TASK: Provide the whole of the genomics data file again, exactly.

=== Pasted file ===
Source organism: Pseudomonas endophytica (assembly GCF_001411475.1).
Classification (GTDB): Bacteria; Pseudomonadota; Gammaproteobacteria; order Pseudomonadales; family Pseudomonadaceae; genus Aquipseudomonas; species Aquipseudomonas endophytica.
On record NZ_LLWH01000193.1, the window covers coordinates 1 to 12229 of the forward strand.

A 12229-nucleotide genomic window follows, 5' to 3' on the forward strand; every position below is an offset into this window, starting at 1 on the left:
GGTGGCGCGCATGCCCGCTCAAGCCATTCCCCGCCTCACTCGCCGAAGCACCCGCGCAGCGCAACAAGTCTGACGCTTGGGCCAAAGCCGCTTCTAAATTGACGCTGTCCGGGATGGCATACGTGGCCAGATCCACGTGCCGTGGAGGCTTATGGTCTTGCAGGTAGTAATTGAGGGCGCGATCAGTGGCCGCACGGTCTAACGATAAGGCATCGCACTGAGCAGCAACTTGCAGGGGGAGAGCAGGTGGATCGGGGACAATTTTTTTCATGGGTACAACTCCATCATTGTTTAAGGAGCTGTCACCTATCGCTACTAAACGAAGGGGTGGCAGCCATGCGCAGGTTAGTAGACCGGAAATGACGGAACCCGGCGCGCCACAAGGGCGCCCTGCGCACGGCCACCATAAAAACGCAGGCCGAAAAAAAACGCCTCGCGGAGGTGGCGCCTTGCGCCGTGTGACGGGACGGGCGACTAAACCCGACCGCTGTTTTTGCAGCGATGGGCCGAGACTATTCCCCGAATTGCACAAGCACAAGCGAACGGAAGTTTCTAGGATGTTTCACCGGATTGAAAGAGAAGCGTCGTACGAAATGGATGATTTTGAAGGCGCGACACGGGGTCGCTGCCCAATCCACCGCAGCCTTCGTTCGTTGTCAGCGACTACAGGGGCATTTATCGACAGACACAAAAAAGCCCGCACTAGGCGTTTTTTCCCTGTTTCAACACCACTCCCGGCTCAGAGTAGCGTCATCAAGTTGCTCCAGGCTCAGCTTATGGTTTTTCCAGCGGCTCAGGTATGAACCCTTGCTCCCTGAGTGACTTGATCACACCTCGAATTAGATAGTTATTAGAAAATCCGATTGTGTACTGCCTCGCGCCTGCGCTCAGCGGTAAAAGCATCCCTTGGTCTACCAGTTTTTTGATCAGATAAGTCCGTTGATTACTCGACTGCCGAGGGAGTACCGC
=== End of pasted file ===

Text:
Source organism: Pseudomonas endophytica (assembly GCF_001411475.1).
Classification (GTDB): Bacteria; Pseudomonadota; Gammaproteobacteria; order Pseudomonadales; family Pseudomonadaceae; genus Aquipseudomonas; species Aquipseudomonas endophytica.
On record NZ_LLWH01000193.1, the window covers coordinates 1 to 12229 of the forward strand.

A 12229-nucleotide genomic window follows, 5' to 3' on the forward strand; every position below is an offset into this window, starting at 1 on the left:
GGTGGCGCGCATGCCCGCTCAAGCCATTCCCCGCCTCACTCGCCGAAGCACCCGCGCAGCGCAACAAGTCTGACGCTTGGGCCAAAGCCGCTTCTAAATTGACGCTGTCCGGGATGGCATACGTGGCCAGATCCACGTGCCGTGGAGGCTTATGGTCTTGCAGGTAGTAATTGAGGGCGCGATCAGTGGCCGCACGGTCTAACGATAAGGCATCGCACTGAGCAGCAACTTGCAGGGGGAGAGCAGGTGGATCGGGGACAATTTTTTTCATGGGTACAACTCCATCATTGTTTAAGGAGCTGTCACCTATCGCTACTAAACGAAGGGGTGGCAGCCATGCGCAGGTTAGTAGACCGGAAATGACGGAACCCGGCGCGCCACAAGGGCGCCCTGCGCACGGCCACCATAAAAACGCAGGCCGAAAAAAAACGCCTCGCGGAGGTGGCGCCTTGCGCCGTGTGACGGGACGGGCGACTAAACCCGACCGCTGTTTTTGCAGCGATGGGCCGAGACTATTCCCCGAATTGCACAAGCACAAGCGAACGGAAGTTTCTAGGATGTTTCACCGGATTGAAAGAGAAGCGTCGTACGAAATGGATGATTTTGAAGGCGCGACACGGGGTCGCTGCCCAATCCACCGCAGCCTTCGTTCGTTGTCAGCGACTACAGGGGCATTTATCGACAGACACAAAAAAGCCCGCACTAGGCGTTTTTTCCCTGTTTCAACACCACTCCCGGCTCAGAGTAGCGTCATCAAGTTGCTCCAGGCTCAGCTTATGGTTTTTCCAGCGGCTCAGGTATGAACCCTTGCTCCCTGAGTGACTTGATCACACCTCGAATTAGATAGTTATTAGAAAATCCGATTGTGTACTGCCTCGCGCCTGCGCTCAGCGGTAAAAGCATCCCTTGGTCTACCAGTTTTTTGATCAGATAAGTCCGTTGATTACTCGACTGCCGAGGGAGTACCGC